Reeling from Sequestration, Forest Service Fights Rim Fire

Firefighter helps battle the Rim Fire near Yosemite National Park, Calif. Firefighter helps battle the Rim Fire near Yosemite National Park, Calif. Jae C. Hong/AP

The U.S. Forest Service has taken on a large role in containing and suppressing the wildfire that has burned more than 179,000 acres in Northern California, despite running out of firefighting funds earlier in August.

Part of the Agriculture Department, the Forest Service has deployed more than 500 personnel to help tame the blaze known as the Rim Fire, in addition to millions of dollars in resources. The agency, however, recently announced it had to transfer funds from other Forest Service accounts to cover suppression costs during fire season, with shortfalls mainly due to sequestration.

The automatic budget cuts have forced the Forest Service to hire 500 fewer firefighters this year, according to Bill Dougan, president of the National Federation of Federal Employees. The agency is also down at least 50 fire engines and two planes used to drop fire retardant, he said.

“When you have a large outbreak of fires, as we have seen in the last few weeks, with the reduced resources available, the troops are stretched a lot thinner,” Dougan said.

Budget cuts have also meant a reduction in pre-treatment of forest areas, Dougan said. With less brush cleared, the fires -- such as the current Rim Fire, one of the largest in California’s history -- burn hotter and spread faster.

The Forest Service conducted the “initial attack” on the Rim Fire, according to agency spokesman Mike Ferris, as it started in Stanislaus National Forest. It has since transitioned to an assisting role in the unified command that includes California state firefighters, as well as other federal agencies.

All told, the fire has cost $27.2 million to date, and with the flames only 20 percent contained, that number is expected to grow dramatically, Ferris said. How those expenses are ultimately divided will be sorted out through a cost apportionment agreement, but the Forest Service’s role is far from over.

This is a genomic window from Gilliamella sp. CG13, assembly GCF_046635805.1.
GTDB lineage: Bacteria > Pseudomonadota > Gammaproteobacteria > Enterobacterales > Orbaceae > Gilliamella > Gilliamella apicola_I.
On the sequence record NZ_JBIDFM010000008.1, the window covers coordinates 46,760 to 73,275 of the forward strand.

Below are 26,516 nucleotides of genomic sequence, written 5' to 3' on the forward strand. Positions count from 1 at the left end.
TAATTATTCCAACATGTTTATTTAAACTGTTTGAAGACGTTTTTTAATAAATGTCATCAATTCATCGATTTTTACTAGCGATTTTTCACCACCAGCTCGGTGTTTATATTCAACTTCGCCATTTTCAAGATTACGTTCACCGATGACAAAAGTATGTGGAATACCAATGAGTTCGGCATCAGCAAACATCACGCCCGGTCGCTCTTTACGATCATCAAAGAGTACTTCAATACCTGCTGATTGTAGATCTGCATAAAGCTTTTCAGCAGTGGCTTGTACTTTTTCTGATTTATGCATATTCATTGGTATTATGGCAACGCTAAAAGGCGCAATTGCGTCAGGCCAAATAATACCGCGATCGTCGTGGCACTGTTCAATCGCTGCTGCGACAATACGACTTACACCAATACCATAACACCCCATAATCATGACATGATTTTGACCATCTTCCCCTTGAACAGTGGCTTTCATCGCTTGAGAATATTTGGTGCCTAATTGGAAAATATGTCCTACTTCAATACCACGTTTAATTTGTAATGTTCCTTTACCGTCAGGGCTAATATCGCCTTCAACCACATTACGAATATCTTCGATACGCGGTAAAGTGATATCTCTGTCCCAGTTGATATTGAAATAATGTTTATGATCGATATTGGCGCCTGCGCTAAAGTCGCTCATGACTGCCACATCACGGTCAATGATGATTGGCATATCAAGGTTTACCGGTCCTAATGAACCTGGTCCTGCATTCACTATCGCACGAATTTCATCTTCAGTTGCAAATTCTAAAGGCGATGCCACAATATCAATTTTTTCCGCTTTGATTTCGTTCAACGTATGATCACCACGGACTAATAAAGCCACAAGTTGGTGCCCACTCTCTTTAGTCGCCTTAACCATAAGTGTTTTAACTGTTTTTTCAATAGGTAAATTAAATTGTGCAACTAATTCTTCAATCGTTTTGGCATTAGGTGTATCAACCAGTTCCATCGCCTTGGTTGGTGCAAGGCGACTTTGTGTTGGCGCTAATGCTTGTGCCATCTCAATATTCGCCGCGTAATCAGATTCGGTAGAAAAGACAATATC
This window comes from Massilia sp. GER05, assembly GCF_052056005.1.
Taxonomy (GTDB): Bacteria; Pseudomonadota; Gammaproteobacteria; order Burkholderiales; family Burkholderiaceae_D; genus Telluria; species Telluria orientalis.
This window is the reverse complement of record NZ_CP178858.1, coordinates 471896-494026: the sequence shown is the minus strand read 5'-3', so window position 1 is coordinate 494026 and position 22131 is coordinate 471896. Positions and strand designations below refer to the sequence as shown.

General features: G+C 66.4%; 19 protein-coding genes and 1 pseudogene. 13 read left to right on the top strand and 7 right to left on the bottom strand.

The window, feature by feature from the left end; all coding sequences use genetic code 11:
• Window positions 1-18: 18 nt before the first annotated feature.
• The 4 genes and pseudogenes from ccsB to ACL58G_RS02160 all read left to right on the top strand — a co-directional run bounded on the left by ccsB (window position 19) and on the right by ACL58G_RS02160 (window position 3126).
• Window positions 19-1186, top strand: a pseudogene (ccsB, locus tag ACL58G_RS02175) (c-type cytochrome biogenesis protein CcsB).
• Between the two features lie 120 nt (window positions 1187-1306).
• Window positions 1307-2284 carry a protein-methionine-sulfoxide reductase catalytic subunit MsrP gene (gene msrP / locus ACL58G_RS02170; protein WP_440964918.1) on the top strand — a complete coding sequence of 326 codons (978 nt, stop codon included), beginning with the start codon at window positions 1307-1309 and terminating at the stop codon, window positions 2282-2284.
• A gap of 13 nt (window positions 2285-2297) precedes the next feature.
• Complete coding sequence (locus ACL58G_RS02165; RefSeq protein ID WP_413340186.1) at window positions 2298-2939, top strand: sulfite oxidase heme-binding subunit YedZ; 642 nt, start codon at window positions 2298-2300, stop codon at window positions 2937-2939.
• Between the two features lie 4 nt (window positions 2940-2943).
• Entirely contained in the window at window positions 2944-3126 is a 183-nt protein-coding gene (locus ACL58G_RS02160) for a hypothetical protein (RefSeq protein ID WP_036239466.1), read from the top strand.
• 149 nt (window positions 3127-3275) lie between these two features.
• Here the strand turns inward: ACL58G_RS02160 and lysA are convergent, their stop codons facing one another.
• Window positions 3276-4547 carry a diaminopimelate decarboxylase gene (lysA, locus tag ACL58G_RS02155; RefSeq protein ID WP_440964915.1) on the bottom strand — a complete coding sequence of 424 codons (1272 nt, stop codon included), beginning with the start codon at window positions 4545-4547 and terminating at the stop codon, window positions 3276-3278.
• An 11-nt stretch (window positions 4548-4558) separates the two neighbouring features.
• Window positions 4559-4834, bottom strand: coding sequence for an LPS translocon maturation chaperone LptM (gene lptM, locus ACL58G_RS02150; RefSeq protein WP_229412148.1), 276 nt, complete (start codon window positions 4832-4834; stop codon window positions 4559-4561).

“We’re in that unified command to the end,” Ferris said.

The Forest Service has been somewhat fortunate, as both the number of fires and acres burned are below 10-year averages. Still, the agency has deferred awarding contracts and grants, placed a moratorium on travel except in emergency situations and limited new hires.

Forest Service Chief Thomas Tidwell told employees that the budgetary shortfalls would certainly have an impact their work. “I realize this direction will have significant effects on the public whom we serve and on our many valuable partners, as well as agency operations, target accomplishments and performance,” he said in a memorandum. “We will strive to reduce these impacts, but we cannot avoid them altogether.”

Looking forward, NFFE is calling on Congress to restore funding to the Forest Service. This will enable the agency to continue fighting fires -- there is still more than a month left in the standard fire season -- as well as refilling the coffers of the accounts it has borrowed from.

“The system for budgeting fire suppression is broken,” Dugan said. “We shouldn’t have to wait until the agencies responsible run out of money. They’re out of money now and where’s Congress? They’re home on vacation.” 

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